Guiding Principle: RtI Implementation Starts from Where You Are It’s a process, not a curriculum It’s a roadmap with a set of guiding principles It requires buy-in and commitment from staff, administration and SD leadership
Responsiveness to Intervention (RtI)Batsche et al. (2006) RtI is defined as “the practice of providing high-quality instruction and interventions matched to student need, monitoring progress frequently to make decisions about changes in instruction or goals, and applying child response data to important educational decisions.”
Responsiveness to Intervention A systematic framework for improving social, emotional, behavioral & academic outcomes for children in K-12 schools & ECE Programs. A broad set of evidence-based systemic & individualized strategies to effectively prevent & respond to academic and behavioral problems. A strategic approach in which collaborative teams use effective group processes & data-based decision-making to achieve desired outcomes.
What is Response to Intervention? National Center on Response to Interventionwww.rti4success.org • Response to intervention: • Integrates assessment & intervention within a multi-level prevention system to maximize student achievement & reduce behavior problems. • Schools using RtI: • Identify students at risk for poor learning outcomes • Monitor student progress • Provide evidence-based interventions • Adjust the intensity and nature of those interventions depending on a student’s responsiveness
Responsiveness to Intervention The ultimate goal of an RtI model is a comprehensive and integrated approach to academic and behavior support for all students.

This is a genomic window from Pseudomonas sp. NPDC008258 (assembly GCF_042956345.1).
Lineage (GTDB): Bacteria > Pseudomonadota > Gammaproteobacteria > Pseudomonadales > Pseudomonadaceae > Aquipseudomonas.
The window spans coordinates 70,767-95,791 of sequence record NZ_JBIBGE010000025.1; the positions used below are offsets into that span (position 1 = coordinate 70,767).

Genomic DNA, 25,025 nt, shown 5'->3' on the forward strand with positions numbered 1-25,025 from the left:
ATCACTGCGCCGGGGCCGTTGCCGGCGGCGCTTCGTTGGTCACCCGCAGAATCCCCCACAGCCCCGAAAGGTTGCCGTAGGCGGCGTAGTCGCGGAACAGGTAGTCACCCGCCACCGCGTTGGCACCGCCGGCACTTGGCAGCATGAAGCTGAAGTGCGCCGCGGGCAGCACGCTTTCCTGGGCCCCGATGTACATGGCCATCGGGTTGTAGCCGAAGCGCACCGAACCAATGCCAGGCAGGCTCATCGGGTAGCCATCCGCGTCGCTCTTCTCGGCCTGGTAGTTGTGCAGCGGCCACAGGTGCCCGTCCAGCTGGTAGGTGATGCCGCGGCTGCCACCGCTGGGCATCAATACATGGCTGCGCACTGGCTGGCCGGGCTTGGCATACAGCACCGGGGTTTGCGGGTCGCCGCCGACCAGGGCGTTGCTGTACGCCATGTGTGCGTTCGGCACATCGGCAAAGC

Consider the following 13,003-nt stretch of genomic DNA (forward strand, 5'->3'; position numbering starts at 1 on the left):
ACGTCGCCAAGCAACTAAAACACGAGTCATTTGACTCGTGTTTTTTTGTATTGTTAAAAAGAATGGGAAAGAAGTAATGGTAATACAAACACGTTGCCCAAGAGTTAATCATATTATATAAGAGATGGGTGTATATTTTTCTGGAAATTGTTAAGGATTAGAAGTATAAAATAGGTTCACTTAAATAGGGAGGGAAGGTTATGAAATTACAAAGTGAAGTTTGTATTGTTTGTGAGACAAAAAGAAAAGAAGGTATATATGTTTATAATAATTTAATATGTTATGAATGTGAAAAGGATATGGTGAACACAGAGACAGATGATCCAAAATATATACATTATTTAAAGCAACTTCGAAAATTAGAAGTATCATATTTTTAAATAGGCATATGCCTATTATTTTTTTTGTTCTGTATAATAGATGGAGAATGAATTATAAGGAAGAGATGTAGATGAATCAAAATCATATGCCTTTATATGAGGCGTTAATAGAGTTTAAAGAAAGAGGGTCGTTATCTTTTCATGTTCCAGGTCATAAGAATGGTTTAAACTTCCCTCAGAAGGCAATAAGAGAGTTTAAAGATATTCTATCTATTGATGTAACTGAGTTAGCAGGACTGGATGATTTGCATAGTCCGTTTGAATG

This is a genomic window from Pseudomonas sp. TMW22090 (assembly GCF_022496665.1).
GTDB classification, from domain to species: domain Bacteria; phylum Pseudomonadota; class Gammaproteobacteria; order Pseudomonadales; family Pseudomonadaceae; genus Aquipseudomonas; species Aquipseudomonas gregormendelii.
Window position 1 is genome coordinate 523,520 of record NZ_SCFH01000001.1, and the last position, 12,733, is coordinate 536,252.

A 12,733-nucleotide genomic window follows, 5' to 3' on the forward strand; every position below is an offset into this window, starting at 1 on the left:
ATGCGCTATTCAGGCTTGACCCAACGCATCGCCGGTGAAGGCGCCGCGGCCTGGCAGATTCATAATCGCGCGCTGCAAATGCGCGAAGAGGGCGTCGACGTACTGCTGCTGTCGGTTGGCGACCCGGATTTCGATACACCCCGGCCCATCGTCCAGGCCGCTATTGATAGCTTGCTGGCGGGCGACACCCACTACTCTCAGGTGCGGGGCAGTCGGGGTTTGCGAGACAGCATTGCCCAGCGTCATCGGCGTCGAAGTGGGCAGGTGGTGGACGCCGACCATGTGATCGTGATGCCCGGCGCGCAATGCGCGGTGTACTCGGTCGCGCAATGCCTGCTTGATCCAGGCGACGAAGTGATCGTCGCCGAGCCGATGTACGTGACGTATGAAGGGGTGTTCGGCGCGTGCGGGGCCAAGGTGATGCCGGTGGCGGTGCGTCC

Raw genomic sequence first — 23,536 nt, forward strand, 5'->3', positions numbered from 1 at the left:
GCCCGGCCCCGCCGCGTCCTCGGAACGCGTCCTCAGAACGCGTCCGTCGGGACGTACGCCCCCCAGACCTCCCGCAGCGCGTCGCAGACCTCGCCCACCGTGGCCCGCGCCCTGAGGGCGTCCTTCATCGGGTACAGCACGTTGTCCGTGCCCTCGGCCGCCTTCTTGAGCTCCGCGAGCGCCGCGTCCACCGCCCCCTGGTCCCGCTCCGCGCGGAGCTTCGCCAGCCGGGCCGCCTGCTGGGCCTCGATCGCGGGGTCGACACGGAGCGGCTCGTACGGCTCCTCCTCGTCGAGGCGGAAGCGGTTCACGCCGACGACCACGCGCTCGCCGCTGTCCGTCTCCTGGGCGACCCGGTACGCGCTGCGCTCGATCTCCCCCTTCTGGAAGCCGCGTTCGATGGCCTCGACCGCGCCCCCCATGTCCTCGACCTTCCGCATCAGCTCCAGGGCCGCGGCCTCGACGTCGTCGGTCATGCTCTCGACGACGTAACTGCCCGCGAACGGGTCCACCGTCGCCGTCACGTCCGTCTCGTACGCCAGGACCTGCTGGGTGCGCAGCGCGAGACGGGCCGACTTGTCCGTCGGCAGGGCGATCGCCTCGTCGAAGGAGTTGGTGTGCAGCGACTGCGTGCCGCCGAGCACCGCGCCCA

Positive Behavioral Interventions and Supports-NH is Response to Intervention for Behavior
Systemic Process of RtI Literacy Behavior • Universal Interventions • All students • Core curriculum • Preventive, proactive 80%-90% • Targeted, Group Interventions • Some students (at risk) • Additional instruction • Progress monitoring • Intensive, Individual Interventions • Individual students • Specifically tailored instruction • Progress monitoring 5%-10% 1%-5% Secondary Transition for high school
A 3-Tier ApproachLevel 1 • Primary prevention for the whole population • Differentiated instruction to reach 80-90% of students • The purposes of universal strategies are to • maximize achievement, • prevent future difficulty, and • increase positive interactions (success) with people and learning.
Tier 1 – Universal Whole School, All students, Screening and Early Identification Behavior Expectations Promotion of positive behavior (define, teach, recognize) Response to problem behavior (define behaviors and response processes) Literacy Standards Word ID Language Comprehension Print Processing Data Weekly data reports of problem behavior; Attendance, Periodic self-assessments Tools Explicit instruction/modeling Systematic instruction/skill-building Ample practice opportunities Immediate corrective feedback Differentiated instruction Continuous assessment Data DIBELS NWEA AIMSweb Other Tools Research-based literacy curriculum Classroom-wide and small group Benchmark assessment Data-driven instruction Tools Matrix of expected behaviors Teaching plan and practice Recognition plan Problem behavior definitions Response process Reporting/Data collection Movement to Tier 2 supported by effective decision rules, goal-setting, progress monitoring, fidelity of implementation, use of evidence-based instruments and linkage to specific skill deficits